At fifteen Nani shot a / tiger. A big gun in a girl’s hands; I’ve seen the picture.
At fifteen Nani shot a tiger. A big gun in a girl’s hands; I’ve seen the picture. Her hair is in pigtails. She’s tall like my sister. Childish and proud, a big smile, a small jaw. The tiger is dead in the background. Now its head is stuffed and mounted on a wall in Nani’s living room, its mouth open and eyes glassy.
When she grew out of killing things, she got married and had my mom. I’ve always wondered if the shouts between mother and me are inherited, what Nani’s voice sounds like raised. She spends her afternoons feeding peacocks, plying them with birdseed as they bask near her lily pond. They’ll be out there all afternoon, waiting to watch the bloom, but Nani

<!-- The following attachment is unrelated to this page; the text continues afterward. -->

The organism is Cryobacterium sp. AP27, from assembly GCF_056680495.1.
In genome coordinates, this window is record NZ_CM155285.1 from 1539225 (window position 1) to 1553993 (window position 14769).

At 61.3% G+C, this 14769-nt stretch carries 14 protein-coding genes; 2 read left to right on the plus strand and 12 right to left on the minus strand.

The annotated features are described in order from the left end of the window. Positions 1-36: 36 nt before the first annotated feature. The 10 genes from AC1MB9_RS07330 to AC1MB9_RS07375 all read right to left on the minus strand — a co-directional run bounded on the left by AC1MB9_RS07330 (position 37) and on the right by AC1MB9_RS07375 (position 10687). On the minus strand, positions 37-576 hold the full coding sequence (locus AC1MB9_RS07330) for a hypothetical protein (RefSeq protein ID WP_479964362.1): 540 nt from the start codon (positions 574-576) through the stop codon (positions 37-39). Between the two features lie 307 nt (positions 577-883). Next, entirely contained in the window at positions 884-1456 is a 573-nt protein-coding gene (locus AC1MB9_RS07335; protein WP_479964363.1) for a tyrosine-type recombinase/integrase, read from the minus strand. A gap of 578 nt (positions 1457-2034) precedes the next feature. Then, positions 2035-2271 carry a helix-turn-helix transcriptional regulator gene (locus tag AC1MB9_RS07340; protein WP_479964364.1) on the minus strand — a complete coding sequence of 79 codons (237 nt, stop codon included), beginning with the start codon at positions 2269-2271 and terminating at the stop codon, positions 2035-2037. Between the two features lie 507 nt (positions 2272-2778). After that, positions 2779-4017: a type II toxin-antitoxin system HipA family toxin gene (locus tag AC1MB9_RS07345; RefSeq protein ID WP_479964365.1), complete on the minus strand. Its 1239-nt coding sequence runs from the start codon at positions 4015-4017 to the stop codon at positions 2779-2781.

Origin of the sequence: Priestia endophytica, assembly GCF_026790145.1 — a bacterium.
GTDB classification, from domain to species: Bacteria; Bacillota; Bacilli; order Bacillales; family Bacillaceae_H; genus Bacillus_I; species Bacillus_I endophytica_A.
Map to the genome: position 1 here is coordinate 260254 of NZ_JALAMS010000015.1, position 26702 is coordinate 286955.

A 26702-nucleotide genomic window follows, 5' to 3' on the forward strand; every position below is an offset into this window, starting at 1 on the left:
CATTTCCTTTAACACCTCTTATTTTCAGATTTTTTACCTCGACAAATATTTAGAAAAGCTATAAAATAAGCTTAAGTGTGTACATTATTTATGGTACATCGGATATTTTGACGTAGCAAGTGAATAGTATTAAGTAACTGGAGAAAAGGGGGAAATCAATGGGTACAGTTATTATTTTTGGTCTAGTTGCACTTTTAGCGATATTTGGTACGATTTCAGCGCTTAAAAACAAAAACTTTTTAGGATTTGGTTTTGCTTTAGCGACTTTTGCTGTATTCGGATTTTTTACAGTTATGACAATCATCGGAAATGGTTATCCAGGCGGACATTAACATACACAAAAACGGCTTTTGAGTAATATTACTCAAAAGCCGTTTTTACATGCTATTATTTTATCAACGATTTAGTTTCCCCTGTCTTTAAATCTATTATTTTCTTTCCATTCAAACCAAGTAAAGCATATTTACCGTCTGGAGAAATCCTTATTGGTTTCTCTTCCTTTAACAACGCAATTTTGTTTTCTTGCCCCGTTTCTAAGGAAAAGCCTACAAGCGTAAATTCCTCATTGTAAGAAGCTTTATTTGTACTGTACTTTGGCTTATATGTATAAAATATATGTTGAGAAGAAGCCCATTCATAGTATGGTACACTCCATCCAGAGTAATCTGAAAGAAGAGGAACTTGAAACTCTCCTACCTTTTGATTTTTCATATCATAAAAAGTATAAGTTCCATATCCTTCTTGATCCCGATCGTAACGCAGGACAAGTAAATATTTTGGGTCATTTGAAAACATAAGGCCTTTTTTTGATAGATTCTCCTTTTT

comes back inside, back to her own taxidermied blossom, the feral part of her permanently paused in a snarl, hung up for display. The tiger head has cobwebs between his teeth and his maw is dusty. The wild shouldn’t have to be cleaned. Nani clenches her jaw and stares him down, like she could kill him all over again.